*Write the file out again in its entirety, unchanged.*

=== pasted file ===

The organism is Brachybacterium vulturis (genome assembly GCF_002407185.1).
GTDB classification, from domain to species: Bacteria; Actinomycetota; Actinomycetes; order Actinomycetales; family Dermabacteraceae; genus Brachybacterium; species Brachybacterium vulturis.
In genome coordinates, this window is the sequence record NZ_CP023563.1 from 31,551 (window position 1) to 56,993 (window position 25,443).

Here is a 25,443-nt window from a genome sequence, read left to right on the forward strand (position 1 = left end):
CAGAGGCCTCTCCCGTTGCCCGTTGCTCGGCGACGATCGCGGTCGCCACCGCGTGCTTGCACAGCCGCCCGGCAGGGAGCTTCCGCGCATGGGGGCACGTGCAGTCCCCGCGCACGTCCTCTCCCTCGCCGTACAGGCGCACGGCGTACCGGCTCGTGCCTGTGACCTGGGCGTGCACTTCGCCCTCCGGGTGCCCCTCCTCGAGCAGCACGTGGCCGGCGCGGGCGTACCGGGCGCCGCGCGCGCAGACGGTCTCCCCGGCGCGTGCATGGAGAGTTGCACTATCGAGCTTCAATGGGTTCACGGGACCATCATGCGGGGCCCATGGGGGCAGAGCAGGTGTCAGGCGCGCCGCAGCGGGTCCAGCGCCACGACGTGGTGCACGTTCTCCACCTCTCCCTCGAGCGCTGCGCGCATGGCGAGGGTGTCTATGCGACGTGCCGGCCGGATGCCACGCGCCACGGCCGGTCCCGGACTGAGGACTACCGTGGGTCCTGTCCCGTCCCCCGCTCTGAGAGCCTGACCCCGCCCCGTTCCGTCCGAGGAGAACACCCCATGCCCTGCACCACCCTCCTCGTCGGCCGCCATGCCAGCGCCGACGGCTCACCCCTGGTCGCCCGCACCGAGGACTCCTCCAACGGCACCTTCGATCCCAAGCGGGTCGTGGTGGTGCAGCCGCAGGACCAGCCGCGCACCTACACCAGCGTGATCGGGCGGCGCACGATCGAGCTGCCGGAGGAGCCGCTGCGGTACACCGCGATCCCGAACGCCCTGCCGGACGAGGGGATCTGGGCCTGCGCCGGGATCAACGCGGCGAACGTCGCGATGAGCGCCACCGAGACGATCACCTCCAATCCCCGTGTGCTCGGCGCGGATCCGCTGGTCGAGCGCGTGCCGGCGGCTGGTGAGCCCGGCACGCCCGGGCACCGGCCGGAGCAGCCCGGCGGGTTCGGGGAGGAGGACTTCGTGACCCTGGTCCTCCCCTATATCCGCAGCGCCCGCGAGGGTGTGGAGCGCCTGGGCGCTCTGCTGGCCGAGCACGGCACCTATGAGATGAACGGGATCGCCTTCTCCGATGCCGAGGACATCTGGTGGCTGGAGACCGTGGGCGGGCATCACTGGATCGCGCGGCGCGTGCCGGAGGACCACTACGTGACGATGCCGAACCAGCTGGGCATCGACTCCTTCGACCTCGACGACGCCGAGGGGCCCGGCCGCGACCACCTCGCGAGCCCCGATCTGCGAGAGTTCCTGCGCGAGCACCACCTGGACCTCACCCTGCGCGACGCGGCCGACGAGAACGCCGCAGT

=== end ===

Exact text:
The organism is Brachybacterium vulturis (genome assembly GCF_002407185.1).
GTDB classification, from domain to species: Bacteria; Actinomycetota; Actinomycetes; order Actinomycetales; family Dermabacteraceae; genus Brachybacterium; species Brachybacterium vulturis.
In genome coordinates, this window is the sequence record NZ_CP023563.1 from 31,551 (window position 1) to 56,993 (window position 25,443).

Here is a 25,443-nt window from a genome sequence, read left to right on the forward strand (position 1 = left end):
CAGAGGCCTCTCCCGTTGCCCGTTGCTCGGCGACGATCGCGGTCGCCACCGCGTGCTTGCACAGCCGCCCGGCAGGGAGCTTCCGCGCATGGGGGCACGTGCAGTCCCCGCGCACGTCCTCTCCCTCGCCGTACAGGCGCACGGCGTACCGGCTCGTGCCTGTGACCTGGGCGTGCACTTCGCCCTCCGGGTGCCCCTCCTCGAGCAGCACGTGGCCGGCGCGGGCGTACCGGGCGCCGCGCGCGCAGACGGTCTCCCCGGCGCGTGCATGGAGAGTTGCACTATCGAGCTTCAATGGGTTCACGGGACCATCATGCGGGGCCCATGGGGGCAGAGCAGGTGTCAGGCGCGCCGCAGCGGGTCCAGCGCCACGACGTGGTGCACGTTCTCCACCTCTCCCTCGAGCGCTGCGCGCATGGCGAGGGTGTCTATGCGACGTGCCGGCCGGATGCCACGCGCCACGGCCGGTCCCGGACTGAGGACTACCGTGGGTCCTGTCCCGTCCCCCGCTCTGAGAGCCTGACCCCGCCCCGTTCCGTCCGAGGAGAACACCCCATGCCCTGCACCACCCTCCTCGTCGGCCGCCATGCCAGCGCCGACGGCTCACCCCTGGTCGCCCGCACCGAGGACTCCTCCAACGGCACCTTCGATCCCAAGCGGGTCGTGGTGGTGCAGCCGCAGGACCAGCCGCGCACCTACACCAGCGTGATCGGGCGGCGCACGATCGAGCTGCCGGAGGAGCCGCTGCGGTACACCGCGATCCCGAACGCCCTGCCGGACGAGGGGATCTGGGCCTGCGCCGGGATCAACGCGGCGAACGTCGCGATGAGCGCCACCGAGACGATCACCTCCAATCCCCGTGTGCTCGGCGCGGATCCGCTGGTCGAGCGCGTGCCGGCGGCTGGTGAGCCCGGCACGCCCGGGCACCGGCCGGAGCAGCCCGGCGGGTTCGGGGAGGAGGACTTCGTGACCCTGGTCCTCCCCTATATCCGCAGCGCCCGCGAGGGTGTGGAGCGCCTGGGCGCTCTGCTGGCCGAGCACGGCACCTATGAGATGAACGGGATCGCCTTCTCCGATGCCGAGGACATCTGGTGGCTGGAGACCGTGGGCGGGCATCACTGGATCGCGCGGCGCGTGCCGGAGGACCACTACGTGACGATGCCGAACCAGCTGGGCATCGACTCCTTCGACCTCGACGACGCCGAGGGGCCCGGCCGCGACCACCTCGCGAGCCCCGATCTGCGAGAGTTCCTGCGCGAGCACCACCTGGACCTCACCCTGCGCGACGCGGCCGACGAGAACGCCGCAGT